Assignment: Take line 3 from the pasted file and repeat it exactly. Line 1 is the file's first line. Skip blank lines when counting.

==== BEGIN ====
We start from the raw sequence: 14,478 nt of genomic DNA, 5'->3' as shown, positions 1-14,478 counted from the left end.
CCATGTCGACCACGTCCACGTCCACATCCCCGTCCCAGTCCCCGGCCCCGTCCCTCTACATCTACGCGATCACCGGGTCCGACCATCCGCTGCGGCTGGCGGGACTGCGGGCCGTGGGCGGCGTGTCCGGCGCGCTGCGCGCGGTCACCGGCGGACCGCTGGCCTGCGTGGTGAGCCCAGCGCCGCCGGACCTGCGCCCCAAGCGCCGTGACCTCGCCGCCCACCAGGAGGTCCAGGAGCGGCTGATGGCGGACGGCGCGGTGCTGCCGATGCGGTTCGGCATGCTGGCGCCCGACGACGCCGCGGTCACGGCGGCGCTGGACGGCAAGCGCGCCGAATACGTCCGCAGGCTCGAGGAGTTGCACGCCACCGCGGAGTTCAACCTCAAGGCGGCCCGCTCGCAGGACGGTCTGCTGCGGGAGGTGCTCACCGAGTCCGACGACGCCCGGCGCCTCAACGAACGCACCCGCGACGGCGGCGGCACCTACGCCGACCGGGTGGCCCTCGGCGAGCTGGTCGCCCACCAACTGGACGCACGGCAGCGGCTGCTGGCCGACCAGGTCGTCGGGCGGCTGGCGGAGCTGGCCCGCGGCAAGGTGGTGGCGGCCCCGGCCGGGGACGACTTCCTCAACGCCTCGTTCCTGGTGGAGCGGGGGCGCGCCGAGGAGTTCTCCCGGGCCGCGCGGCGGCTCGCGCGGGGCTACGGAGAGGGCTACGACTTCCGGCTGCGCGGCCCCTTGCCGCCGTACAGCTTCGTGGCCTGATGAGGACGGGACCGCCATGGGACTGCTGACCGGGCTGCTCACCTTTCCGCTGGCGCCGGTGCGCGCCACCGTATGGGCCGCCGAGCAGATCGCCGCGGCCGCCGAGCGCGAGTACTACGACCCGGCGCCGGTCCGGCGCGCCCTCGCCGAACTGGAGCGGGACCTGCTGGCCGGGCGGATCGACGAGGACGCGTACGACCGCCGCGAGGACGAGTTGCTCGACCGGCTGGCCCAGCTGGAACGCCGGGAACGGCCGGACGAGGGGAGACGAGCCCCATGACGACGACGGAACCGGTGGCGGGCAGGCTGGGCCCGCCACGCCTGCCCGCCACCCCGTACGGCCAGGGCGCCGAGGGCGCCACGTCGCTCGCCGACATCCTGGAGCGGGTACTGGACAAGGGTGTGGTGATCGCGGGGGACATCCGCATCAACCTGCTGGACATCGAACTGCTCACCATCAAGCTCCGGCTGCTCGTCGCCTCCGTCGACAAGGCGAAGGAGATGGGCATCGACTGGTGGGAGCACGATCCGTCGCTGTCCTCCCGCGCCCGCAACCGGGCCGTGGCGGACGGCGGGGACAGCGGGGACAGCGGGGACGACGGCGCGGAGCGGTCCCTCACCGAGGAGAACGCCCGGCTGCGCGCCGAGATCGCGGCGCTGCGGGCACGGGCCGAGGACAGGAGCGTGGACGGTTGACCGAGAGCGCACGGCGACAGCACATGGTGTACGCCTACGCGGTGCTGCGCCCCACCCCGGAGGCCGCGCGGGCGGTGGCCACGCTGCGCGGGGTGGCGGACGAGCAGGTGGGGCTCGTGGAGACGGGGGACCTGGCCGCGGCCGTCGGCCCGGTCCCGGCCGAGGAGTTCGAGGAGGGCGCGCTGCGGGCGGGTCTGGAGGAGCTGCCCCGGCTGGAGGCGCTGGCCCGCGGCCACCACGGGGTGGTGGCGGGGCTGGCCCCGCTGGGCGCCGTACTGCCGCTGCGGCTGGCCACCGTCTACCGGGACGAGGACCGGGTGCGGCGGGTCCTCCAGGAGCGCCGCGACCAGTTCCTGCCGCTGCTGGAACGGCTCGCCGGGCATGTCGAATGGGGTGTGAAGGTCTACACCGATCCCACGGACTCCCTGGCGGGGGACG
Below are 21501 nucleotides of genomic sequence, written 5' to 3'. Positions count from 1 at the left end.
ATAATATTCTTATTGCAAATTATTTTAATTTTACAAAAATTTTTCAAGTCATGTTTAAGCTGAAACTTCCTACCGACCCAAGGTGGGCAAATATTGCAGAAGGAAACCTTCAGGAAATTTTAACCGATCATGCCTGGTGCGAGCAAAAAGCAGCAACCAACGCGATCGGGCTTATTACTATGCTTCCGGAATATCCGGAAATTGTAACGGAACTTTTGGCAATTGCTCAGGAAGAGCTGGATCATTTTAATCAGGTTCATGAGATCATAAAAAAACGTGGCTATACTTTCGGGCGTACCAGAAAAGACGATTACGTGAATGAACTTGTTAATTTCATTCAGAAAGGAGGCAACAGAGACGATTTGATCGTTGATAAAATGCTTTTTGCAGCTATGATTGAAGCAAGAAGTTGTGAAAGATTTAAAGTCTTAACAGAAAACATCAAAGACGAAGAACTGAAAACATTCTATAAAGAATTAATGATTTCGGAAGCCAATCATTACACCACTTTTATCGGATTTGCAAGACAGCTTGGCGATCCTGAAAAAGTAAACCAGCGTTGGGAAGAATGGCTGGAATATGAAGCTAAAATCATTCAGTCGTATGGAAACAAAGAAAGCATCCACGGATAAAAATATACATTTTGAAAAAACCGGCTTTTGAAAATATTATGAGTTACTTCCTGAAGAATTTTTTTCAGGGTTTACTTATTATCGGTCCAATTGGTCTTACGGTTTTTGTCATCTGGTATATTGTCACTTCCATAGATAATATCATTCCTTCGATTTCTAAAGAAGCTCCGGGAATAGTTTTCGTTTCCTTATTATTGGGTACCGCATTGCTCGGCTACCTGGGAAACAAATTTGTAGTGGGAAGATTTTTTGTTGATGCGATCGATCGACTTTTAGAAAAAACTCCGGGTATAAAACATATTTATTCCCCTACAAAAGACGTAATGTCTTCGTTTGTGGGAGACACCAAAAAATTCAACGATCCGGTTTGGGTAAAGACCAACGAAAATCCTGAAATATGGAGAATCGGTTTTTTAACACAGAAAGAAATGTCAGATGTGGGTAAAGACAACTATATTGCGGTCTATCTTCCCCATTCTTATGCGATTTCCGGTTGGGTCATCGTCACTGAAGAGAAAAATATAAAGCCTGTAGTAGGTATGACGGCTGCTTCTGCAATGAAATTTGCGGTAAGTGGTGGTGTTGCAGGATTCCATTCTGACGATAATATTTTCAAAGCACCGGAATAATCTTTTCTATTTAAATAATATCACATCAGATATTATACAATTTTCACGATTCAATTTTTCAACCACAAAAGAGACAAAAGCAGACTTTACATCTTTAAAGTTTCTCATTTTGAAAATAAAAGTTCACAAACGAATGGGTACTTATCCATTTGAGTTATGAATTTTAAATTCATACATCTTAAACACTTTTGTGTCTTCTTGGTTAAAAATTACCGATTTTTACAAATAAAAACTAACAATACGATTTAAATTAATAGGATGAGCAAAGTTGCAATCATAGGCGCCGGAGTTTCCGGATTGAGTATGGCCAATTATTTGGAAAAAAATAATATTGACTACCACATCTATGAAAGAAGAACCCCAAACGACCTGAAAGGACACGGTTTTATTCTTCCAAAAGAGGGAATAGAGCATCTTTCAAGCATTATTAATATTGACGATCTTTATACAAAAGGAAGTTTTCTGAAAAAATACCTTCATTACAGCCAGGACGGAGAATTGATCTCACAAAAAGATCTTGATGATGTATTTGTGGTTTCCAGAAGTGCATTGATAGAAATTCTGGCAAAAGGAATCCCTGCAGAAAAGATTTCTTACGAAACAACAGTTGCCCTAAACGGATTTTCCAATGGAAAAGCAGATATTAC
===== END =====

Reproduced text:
Below are 21501 nucleotides of genomic sequence, written 5' to 3'. Positions count from 1 at the left end.